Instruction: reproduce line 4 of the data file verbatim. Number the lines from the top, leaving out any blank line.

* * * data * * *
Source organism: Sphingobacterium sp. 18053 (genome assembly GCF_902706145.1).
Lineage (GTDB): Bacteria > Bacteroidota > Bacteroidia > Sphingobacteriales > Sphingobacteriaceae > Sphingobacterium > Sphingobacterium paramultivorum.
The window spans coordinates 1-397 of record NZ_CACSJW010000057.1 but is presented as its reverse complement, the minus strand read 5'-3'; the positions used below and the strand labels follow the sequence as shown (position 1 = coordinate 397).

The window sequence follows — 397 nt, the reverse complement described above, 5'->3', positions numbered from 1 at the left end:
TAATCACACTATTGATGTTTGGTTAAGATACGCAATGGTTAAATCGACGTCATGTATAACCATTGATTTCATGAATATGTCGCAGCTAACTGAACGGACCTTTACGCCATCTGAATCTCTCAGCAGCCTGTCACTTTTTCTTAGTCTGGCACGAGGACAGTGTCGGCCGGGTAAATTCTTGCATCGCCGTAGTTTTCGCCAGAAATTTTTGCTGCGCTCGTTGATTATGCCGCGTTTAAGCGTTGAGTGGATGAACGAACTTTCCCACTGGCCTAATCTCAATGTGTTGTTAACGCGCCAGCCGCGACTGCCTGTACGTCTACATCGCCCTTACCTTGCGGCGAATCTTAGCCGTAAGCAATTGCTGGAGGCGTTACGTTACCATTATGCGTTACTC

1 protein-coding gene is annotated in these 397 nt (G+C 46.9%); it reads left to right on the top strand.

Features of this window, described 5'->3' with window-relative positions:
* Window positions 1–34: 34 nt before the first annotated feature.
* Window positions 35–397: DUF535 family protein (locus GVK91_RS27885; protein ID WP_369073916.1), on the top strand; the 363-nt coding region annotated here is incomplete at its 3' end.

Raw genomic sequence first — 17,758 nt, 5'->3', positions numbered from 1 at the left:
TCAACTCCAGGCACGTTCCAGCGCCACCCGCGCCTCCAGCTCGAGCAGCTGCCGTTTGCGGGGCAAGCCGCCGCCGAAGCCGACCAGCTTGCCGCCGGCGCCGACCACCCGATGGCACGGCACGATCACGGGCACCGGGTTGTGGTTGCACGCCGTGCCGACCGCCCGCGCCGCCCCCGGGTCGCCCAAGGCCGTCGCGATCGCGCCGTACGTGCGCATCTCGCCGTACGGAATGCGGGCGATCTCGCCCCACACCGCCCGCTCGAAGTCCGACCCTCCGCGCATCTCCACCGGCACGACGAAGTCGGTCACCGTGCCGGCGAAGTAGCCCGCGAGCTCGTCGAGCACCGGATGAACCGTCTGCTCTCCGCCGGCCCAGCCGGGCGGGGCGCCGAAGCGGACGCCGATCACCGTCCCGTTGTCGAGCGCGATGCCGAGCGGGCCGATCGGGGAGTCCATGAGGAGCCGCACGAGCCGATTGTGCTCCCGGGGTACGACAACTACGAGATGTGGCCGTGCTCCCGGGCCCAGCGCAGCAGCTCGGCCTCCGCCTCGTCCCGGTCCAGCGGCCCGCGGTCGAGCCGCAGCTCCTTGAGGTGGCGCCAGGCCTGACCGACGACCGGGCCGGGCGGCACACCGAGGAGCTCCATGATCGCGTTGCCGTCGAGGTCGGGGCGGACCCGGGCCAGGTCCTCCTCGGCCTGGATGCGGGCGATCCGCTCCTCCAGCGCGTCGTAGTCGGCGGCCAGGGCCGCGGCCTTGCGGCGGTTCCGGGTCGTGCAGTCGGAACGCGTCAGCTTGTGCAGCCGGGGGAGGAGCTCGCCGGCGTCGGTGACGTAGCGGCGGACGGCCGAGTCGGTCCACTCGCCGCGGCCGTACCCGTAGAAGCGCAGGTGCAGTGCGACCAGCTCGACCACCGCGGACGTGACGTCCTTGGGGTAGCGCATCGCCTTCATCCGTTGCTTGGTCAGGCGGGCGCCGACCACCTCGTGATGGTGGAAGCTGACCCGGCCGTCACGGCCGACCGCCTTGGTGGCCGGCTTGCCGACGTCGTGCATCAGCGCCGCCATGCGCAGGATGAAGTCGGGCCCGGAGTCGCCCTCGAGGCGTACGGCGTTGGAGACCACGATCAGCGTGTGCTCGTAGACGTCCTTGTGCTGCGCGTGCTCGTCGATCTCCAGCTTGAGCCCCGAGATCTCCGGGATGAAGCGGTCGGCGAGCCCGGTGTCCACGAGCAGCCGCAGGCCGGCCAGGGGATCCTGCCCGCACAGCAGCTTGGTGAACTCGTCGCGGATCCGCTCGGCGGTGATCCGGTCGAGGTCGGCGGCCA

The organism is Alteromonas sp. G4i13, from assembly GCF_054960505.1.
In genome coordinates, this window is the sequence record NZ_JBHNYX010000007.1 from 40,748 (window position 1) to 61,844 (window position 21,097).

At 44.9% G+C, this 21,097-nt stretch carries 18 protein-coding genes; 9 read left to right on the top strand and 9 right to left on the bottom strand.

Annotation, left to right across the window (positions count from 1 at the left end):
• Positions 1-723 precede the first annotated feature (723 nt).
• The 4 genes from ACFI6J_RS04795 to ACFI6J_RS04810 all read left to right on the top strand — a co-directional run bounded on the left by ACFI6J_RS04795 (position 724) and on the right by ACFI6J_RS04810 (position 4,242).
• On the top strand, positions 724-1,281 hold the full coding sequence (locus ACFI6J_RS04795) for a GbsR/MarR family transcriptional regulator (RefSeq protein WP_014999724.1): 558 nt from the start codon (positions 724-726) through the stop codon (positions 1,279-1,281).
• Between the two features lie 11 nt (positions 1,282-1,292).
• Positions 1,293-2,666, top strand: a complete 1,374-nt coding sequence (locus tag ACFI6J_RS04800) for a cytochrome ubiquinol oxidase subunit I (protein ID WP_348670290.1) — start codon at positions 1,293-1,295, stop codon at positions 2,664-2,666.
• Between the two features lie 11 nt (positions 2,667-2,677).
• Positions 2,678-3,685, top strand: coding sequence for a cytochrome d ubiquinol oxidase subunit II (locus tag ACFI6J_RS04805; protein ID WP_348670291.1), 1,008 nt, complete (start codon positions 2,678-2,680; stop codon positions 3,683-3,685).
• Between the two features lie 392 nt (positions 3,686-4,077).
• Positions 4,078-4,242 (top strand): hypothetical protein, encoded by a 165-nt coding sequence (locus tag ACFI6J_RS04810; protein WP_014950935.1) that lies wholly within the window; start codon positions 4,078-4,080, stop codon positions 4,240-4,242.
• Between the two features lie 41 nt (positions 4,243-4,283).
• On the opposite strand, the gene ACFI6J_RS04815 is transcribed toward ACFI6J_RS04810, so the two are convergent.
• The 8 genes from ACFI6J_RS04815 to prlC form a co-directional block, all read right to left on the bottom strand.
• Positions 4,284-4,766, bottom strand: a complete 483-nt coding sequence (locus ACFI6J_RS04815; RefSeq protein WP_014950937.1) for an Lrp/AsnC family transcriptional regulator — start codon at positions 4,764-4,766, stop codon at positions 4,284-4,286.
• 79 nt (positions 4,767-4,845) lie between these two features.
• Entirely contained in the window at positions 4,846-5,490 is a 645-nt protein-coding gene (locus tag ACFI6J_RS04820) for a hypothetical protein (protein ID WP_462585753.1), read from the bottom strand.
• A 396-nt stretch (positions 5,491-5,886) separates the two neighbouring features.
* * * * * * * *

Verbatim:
The window sequence follows — 397 nt, the reverse complement described above, 5'->3', positions numbered from 1 at the left end: